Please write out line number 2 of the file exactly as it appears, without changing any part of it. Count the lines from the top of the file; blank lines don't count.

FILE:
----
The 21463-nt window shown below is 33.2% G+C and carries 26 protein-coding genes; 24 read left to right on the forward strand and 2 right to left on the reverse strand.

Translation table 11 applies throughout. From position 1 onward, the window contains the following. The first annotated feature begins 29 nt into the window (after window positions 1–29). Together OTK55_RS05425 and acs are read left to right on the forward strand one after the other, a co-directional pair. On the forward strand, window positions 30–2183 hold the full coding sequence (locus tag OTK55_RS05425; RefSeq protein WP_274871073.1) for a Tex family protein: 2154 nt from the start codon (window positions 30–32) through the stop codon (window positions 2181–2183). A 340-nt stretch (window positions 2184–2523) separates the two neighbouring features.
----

Translation table 11 applies throughout. From position 1 onward, the window contains the following. The first annotated feature begins 29 nt into the window (after window positions 1–29). Together OTK55_RS05425 and acs are read left to right on the forward strand one after the other, a co-directional pair. On the forward strand, window positions 30–2183 hold the full coding sequence (locus tag OTK55_RS05425; RefSeq protein WP_274871073.1) for a Tex family protein: 2154 nt from the start codon (window positions 30–32) through the stop codon (window positions 2181–2183). A 340-nt stretch (window positions 2184–2523) separates the two neighbouring features.